Hi ACWA Members
Welcome to our first newsletter for 2023
In talking to operators around the country, it seems the extraordinary weather conditions around Australia continue to create either a feast or famine for car wash sites. Strong winds and sporadic light rains followed by glorious Australian sunshine have created a car wash bonanza for some locations. For others, persistent torrential downpours and even floods continue to take their toll.
If you are not already on the feast side of the weather equation, I sincerely hope you find yourself there soon.
Late last year, I received several emails from members informing me that my ACWA President’s email address was being used in a scam attempt. The scam was very shrewd, and, you may recall, ACWA was forced to send a Bulletin warning members not to get sucked in.
It seems to me that scammers are getting increasingly sophisticated in their attempts to steal our money and personal details. In fact, we probably all know or have heard about someone who has been stung.
ACWA has received several emails recently from organisations warning us about how to recognise scams and what action to take when we are being scammed. Based on these warnings, we have prepared an article in this newsletter to alert and help protect you and your family from potentially being scammed. We acknowledge financial advisors, Morrows in particular, for the following information.
Tips to Help You from Being Scammed
Look out for any suspicious or unexpected activity across your online accounts, including your telecommunications, bank, health insurance and utilities accounts. Ensure you immediately report any suspicious activity in your bank account to your financial institution.
STOP – Don’t give money or personal information to anyone if you are unsure
- Someone calling and claiming to be from Optus, Medibank Private, police, bank or another organisation and offering to help you with a data breach could be a scammer. Consider hanging up and contacting the organisation via their official contact details.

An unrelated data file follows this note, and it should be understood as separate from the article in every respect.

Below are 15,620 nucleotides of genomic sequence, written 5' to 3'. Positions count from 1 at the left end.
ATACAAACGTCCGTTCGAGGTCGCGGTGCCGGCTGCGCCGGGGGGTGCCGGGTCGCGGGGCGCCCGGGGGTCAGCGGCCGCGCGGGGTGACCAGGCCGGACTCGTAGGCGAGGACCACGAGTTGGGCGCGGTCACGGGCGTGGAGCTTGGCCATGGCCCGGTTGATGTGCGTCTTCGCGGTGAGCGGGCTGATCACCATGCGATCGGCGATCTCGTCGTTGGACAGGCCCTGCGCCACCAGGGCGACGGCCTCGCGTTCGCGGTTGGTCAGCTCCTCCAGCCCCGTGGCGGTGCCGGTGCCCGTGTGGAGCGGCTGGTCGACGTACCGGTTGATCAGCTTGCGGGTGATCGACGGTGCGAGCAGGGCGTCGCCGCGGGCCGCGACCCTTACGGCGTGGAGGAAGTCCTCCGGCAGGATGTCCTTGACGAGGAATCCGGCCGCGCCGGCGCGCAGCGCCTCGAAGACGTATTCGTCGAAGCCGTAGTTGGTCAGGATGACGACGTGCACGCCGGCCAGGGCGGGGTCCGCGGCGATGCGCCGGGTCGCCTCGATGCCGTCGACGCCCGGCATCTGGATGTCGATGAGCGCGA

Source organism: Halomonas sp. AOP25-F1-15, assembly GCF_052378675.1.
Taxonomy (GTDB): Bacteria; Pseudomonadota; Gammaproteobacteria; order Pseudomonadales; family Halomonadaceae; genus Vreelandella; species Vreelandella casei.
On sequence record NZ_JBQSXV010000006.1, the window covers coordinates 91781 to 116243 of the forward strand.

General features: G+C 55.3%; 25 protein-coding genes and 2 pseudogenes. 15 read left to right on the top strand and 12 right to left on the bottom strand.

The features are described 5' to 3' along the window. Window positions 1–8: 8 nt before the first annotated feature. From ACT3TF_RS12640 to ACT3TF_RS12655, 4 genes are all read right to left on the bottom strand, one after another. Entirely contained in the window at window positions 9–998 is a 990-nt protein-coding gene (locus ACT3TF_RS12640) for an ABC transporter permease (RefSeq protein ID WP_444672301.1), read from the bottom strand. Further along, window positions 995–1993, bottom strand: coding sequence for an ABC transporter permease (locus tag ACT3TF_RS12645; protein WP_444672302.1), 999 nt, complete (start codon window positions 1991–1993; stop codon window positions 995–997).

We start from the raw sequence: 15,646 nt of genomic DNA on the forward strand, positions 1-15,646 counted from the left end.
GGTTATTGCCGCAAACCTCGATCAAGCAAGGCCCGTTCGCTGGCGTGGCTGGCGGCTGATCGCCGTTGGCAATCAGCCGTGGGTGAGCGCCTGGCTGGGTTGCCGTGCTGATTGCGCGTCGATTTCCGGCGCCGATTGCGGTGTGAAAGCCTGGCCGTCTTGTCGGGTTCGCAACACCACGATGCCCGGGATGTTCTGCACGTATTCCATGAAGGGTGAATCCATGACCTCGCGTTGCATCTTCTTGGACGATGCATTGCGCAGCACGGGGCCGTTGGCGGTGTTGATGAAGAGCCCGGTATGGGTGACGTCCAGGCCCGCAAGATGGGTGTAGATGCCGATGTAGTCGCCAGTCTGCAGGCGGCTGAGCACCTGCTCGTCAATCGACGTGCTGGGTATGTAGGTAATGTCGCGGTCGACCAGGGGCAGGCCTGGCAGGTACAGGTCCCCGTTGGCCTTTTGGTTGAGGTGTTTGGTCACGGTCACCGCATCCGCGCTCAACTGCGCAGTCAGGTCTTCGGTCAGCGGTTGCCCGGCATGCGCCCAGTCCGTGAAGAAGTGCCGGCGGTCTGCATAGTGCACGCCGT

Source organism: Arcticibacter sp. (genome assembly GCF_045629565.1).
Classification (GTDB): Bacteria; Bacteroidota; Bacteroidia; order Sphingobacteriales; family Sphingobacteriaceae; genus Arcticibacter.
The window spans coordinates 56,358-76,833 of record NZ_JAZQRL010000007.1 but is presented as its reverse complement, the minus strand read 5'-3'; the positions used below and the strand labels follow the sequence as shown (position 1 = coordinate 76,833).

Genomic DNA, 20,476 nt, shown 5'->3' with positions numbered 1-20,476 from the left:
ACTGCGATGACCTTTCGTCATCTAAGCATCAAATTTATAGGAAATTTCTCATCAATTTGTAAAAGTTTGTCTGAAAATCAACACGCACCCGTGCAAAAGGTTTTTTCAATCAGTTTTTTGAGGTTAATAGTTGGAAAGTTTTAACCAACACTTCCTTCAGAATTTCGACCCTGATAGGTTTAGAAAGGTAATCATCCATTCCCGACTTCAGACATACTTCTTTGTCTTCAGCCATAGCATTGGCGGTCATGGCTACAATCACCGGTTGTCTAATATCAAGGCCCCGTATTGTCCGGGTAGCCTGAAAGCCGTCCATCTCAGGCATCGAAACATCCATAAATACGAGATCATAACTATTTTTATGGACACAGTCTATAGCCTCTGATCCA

- If you receive an email or invoice for payment saying bank details have changed or that you owe money, independently verify the contact using self-sourced information rather than phone numbers or links provided in the correspondence.
THINK – Don’t click on links or respond to callers before you know it’s real
- Don’t click links in any email or SMS claiming to be from third parties, especially Optus and Medibank Private or from unknown or suspicious numbers (especially if they are generic, i.e. Hi Mum)
PROTECT – Act quickly. Call your bank to secure your accounts. Seek help and report scams.
- Don’t share your password-and never provide your passwords, your bank’s one-time pin, or any personal or financial information.
- Regularly update your passwords with ‘strong’ passwords and activate multi-factor authentication on online accounts, where available.
- If people call posing as a credible organisation and request access to your computer, always say no. Don’t give anyone access to your computer-
- Report it- If you believe you are a victim of Cybercrime, report it to ReportCyber .
Recent scams and Data Breaches
There are several scams in high circulation at the moment. Here a just a few of the more prevalent ones.
- Hi Mum Scam: The scammer posing as a family member or friend will claim they have lost or damaged their phone and are making contact with a new number.
- Imposter Bond Scam: Imposter bond scams usually impersonate real financial companies or banks and claim to offer government/Treasury bonds or fixed-term deposits.
- Agriculture and Regional Scam: Scammers lure farmers and rural businesses with seemingly good online deals on tractors and other farm machinery through fake websites or bogus classifieds on legitimate platforms and publications.
- Fake Online Deals: Be aware of online shopping scams, especially around Black Friday, Cyber Monday and other sale seasons.
- Optus Data Breach: In September 2022, Optus became the victim of a cyber-attack that resulted in the disclosure of their customers’ personal information such as name, date of birth, email addresses, driver’s licences, Medicare card and passport numbers etc.
- Medibank Private Breach: In October 2022, Medibank Private had 200GB of data stolen, including the names and addresses, date of birth, Medicare numbers, policy numbers, phone numbers and some claims data.
- Smith Family Breach: The Smith Family, in November 2022, announced that 80,000 donors may have accessed their personal details.
Regards, Neil Fox -The Wash Factory, Western Australia